Kyocera Advanced Ceramic Revolution Series 3-inch Paring and 5-1/2-inch Santoku Knife Set, Black Handle, White Blade
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- 2--piece set of ultra-sharp ceramic knives with white blades; includes 5-1/2-in Santoku and 3-inch paring knives
- Ceramic blades ground to microscopic precision by diamond wheels for rock-like edge with excellent sharpness retention
- Blades are totally impervious to acids, juices, oils, salts or other elements; will never rust
- Lightweight, extremely balanced in the hand; ergonomic handle reduces fatigue during repetitive cutting
- Hand wash only; sharpen using Kyocera electric sharpener or mail to Kyocera for free sharpening
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From the manufacturer
Kyocera Value Sets
- Unrelenting Sharpness: Razor-sharp blade stays sharper longer
- Unparalleled Purity: Will never brown foods.
- Ultra Lightweight: Perfectly balanced.
- Unbelievably Easy to Clean.
- Zirconia Z206: Kyocera’s proprietary advanced ceramic material from Japan.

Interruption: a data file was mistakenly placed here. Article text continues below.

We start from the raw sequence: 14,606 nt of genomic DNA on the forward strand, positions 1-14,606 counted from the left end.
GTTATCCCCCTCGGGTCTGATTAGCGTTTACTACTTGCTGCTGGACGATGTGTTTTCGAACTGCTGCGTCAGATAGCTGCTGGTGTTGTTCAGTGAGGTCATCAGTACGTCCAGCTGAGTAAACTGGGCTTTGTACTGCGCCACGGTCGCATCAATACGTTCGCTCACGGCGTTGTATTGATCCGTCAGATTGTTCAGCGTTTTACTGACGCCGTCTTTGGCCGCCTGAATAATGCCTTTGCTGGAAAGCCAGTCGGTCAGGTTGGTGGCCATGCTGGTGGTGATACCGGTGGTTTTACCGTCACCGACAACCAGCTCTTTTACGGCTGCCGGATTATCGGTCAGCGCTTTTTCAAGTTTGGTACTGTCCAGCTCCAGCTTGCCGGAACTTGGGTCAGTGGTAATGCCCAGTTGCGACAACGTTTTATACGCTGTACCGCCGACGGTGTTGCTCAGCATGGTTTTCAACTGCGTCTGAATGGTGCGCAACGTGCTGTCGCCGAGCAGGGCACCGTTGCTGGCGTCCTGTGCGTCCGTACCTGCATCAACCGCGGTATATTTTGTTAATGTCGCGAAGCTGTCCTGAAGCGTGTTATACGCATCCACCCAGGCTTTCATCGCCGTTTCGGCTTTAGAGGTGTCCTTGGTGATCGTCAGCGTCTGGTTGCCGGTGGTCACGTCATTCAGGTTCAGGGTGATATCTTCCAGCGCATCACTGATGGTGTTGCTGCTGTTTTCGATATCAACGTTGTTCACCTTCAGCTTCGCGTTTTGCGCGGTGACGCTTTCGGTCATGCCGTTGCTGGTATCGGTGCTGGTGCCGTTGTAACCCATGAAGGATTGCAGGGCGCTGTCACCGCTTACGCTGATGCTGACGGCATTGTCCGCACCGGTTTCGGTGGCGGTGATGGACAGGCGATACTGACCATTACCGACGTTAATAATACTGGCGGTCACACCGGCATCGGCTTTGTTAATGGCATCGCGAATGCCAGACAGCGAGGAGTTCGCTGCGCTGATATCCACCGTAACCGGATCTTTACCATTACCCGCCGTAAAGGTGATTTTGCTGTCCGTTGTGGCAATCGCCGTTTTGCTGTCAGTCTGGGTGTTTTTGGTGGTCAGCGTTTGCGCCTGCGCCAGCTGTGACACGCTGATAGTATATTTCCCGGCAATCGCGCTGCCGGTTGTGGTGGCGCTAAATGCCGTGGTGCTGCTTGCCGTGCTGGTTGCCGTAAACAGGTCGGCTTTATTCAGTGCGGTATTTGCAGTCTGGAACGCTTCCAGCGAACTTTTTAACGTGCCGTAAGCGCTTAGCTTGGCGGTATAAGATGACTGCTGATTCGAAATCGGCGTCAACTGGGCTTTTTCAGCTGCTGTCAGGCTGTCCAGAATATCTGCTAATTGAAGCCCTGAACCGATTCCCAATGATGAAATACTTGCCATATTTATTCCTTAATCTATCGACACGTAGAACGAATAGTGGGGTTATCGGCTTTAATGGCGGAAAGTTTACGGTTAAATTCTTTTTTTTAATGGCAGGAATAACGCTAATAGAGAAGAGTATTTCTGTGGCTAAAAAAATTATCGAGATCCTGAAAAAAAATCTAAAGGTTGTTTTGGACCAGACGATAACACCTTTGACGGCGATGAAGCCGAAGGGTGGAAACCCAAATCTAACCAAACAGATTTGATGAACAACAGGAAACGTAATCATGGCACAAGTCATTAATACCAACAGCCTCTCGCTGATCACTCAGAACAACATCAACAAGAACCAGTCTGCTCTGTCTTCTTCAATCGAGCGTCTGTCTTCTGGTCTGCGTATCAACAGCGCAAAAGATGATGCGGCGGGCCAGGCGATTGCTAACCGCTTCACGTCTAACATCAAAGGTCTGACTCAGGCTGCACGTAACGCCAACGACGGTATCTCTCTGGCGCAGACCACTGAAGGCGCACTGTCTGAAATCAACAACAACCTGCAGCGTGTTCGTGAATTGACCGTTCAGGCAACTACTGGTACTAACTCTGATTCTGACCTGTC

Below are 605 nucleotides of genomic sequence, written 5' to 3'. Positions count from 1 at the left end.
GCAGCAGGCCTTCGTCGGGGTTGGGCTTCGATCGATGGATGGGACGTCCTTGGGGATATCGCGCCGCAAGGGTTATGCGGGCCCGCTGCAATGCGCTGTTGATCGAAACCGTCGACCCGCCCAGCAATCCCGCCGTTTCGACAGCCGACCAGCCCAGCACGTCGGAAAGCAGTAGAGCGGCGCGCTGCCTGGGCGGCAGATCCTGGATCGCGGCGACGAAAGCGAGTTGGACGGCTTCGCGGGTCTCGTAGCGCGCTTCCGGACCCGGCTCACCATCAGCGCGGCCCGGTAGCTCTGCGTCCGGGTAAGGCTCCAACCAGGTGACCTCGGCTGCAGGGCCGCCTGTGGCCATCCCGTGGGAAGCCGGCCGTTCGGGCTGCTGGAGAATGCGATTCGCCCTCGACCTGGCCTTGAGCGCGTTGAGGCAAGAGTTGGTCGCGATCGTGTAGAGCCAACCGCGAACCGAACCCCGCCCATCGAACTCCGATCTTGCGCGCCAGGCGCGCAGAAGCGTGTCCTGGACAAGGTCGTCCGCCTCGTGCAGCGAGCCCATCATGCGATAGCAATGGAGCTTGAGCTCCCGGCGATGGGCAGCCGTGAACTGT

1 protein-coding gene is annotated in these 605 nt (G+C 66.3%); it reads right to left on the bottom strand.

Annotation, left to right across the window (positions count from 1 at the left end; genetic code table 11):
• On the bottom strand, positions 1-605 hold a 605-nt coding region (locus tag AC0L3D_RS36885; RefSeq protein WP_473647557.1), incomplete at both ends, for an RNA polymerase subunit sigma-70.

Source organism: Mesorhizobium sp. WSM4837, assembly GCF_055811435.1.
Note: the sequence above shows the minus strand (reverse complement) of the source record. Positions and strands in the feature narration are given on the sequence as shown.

Kyocera Ceramic Value Sets
Kyocera's practical and beautiful value sets feature our bestselling ceramic knives and a kitchen tool. Perfect for the home cook, these knives will be used daily, quickly becoming favorites in the kitchen. Ideal for fruits, vegetables and boneless meats.
The perfect gift.
- Practical sets for home-cooks
- Great introduction to ceramic products
- Most popular combinations
- Ultra-sharp blades
- Will never brown foods or alter taste
- Handy, efficient and easy to use
Kyocera Value Sets
Kyocera Value Sets feature the Kyocera Advanced Ceramic difference. Guaranteed high quality construction providing unrelenting sharpness, strength and precision. Experience the beauty of lightweight comfort, razor-sharp edge retention, excellent durability that is rust proof and easy to clean.
The Kyocera Difference: Zirconia Z206